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CardioVascular and Interventional Radiology

, Volume 39, Issue 6, pp 920–926 | Cite as

Balloon Blocking Technique (BBT) for Superselective Catheterization of Inaccessible Arteries with Conventional and Modified Techniques

  • Hiroyuki Morishita
  • Yoshito Takeuchi
  • Takaaki Ito
  • Natsuko Hayashi
  • Osamu Sato
Technical Note

Abstract

Purpose

The purpose of the study was to retrospectively evaluate the efficacy and safety of the balloon blocking technique (BBT).

Materials and Methods

The BBT was performed in six patients (all males, mean 73.5 years) in whom superselective catheterization for transcatheter arterial embolization by the conventional microcatheter techniques had failed due to anatomical difficulty, including targeted arteries originating steeply or hooked from parent arteries. All BBT procedures were performed using Seldinger’s transfemoral method. Occlusive balloons were deployed and inflated at the distal side of the target artery branching site in the parent artery via transfemoral access. A microcatheter was delivered from a 5-F catheter via another femoral access and was advanced over the microguidewire into the target artery, under balloon blockage of advancement of the microguidewire into non-target branches. After the balloon catheter was deflated and withdrawn, optimal interventions were performed through the microcatheter.

Results

After success of accessing the targeted artery by BBT, optimal interventions were accomplished in all patients with no complications other than vasovagal hypotension, which responded to nominal therapy.

Conclusion

The BBT may be useful in superselective catheterization of inaccessible arteries due to anatomical difficulties.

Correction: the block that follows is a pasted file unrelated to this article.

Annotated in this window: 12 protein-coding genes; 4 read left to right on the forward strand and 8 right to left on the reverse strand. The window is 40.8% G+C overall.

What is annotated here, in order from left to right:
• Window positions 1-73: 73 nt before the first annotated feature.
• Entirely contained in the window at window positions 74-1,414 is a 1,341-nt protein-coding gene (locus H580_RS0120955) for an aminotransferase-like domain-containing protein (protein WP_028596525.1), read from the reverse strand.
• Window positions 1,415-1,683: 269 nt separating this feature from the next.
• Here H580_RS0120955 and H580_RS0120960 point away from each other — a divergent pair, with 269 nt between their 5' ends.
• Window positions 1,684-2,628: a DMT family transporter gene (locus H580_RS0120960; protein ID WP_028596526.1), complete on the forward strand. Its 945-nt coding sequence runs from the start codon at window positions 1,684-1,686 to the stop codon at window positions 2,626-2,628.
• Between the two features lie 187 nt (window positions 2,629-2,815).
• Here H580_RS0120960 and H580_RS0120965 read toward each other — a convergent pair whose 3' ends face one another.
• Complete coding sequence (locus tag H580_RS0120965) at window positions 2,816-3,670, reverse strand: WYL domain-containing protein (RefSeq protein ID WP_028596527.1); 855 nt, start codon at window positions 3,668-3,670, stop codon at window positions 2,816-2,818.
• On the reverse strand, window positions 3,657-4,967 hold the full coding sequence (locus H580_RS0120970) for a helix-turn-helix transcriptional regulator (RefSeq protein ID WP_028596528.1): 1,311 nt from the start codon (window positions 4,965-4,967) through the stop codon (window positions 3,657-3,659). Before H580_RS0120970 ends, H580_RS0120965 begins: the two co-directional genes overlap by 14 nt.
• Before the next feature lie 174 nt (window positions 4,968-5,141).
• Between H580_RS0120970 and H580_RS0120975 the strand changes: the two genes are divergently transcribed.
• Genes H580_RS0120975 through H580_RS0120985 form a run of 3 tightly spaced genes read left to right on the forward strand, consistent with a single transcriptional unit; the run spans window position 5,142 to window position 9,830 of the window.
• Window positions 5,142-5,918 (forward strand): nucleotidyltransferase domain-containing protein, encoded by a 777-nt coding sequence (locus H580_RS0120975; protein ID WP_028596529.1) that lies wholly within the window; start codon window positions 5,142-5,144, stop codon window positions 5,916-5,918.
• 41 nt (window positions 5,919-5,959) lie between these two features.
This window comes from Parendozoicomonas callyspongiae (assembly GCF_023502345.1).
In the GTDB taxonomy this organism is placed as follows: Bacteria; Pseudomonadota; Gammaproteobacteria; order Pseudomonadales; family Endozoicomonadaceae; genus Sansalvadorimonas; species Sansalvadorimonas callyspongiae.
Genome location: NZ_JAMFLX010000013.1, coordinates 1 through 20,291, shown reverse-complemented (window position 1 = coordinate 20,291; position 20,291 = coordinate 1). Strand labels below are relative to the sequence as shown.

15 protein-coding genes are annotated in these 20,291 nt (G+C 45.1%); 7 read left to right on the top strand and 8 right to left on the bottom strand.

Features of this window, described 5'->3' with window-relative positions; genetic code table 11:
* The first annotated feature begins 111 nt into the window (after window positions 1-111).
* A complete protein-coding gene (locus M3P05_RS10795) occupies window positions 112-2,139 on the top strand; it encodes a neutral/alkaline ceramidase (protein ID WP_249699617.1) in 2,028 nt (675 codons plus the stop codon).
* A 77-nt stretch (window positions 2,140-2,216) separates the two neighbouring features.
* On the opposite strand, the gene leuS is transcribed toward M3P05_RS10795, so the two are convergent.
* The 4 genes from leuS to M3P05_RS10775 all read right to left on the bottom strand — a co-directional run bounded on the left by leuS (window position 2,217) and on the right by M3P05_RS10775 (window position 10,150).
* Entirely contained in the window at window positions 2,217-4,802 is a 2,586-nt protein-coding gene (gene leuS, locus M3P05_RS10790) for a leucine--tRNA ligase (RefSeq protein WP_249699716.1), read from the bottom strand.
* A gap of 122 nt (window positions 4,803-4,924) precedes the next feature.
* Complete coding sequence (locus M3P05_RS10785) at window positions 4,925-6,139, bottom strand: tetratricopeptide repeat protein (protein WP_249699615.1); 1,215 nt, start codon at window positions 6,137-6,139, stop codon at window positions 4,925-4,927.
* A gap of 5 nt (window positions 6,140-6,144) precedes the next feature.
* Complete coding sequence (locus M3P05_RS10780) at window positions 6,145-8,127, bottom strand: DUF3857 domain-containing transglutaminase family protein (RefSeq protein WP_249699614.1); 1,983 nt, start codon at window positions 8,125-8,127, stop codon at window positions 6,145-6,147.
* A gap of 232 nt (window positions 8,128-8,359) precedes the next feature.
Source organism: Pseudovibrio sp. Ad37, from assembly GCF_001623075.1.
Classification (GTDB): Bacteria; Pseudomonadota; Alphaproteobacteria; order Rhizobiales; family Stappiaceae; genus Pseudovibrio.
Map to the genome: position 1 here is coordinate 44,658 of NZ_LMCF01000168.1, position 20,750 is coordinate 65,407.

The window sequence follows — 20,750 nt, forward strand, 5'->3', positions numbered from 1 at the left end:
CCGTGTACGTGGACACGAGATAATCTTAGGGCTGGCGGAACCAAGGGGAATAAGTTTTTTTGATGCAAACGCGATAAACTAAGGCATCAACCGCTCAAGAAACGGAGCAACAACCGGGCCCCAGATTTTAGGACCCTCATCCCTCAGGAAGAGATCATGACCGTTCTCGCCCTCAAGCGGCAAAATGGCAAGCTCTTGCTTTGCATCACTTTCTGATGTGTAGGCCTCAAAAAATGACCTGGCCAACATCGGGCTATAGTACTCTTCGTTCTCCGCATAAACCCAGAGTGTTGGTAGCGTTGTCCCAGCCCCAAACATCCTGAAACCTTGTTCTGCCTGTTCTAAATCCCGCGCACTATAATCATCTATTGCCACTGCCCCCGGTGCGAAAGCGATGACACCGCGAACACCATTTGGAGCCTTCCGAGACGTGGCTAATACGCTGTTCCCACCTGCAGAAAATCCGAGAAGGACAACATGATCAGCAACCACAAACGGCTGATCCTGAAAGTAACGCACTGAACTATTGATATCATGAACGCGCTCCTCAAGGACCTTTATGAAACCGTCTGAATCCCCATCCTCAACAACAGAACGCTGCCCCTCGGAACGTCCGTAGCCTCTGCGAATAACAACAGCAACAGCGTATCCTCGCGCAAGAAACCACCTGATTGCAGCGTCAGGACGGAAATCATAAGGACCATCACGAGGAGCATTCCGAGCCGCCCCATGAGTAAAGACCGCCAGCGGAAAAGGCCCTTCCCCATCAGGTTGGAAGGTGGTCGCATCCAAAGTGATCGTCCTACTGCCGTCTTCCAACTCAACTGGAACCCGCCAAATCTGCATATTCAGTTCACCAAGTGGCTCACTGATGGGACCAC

Keywords

Selective catheterization Balloon catheter Transcatheter arterial embolization 

Notes

Acknowledgments

The authors thank Takeshi Nishimura, MD (Department of Gastroenterology, North medical Center, Kyoto Prefectural University of Medicine), Hidetaka Takashima, MD (Department of Gastroenterology, Fukuchiyama City Hospital), Takashi Ueda, MD (Department of Urology, Kyoto Prefectural University of Medicine), Takanori Inui, MD, Yusuke Ichijo, MD, and Koji Masui, MD (Department of Radiology, Kyoto Prefectural University of Medicine), for their help in patients management, Hideki Ehara, MD, and Sachiko Koshino, MD (Department of Diagnostic Radiology, Japan Red Cross Kyoto Daiichi Hospital), for their help in preparing manuscript, Takeshi Shinohara, Misa Nishino, and Noriaki Ohba (CRO Company Clinical Information Division, EPS Corporation) for technical support in statistical data analysis, and Kei Yamada, MD, PhD (Department of Radiology, Graduate School of Medical Science, Kyoto Prefectural University of Medicine), for supervising the study.

Compliance with Ethical Standards

Conflict of interest

All authors declare that they have no conflicts of interest.

Statement of Informed Consent

Written informed consent was obtained from all individual participants included in this study.

Ethical Approval

All procedures performed in studies involving human participants were in accordance with the ethical standards of the institutional and/or national research committee and with the 1964 Helsinki declaration and its later amendments or comparable ethical standards. For this type of study, formal consent is not required.

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Copyright information

© Springer Science+Business Media New York and the Cardiovascular and Interventional Radiological Society of Europe (CIRSE) 2015

Authors and Affiliations

  • Hiroyuki Morishita
    • 1
  • Yoshito Takeuchi
    • 2
  • Takaaki Ito
    • 1
  • Natsuko Hayashi
    • 3
  • Osamu Sato
    • 1
  1. 1.Department of Diagnostic RadiologyJapan Red Cross Kyoto Daiichi HospitalKyotoJapan
  2. 2.Department of Radiology, North Medical CenterKyoto Prefectural University of MedicineKyotoJapan
  3. 3.Department of Radiology, Graduate School of Medical ScienceKyoto Prefectural University of MedicineKyotoJapan

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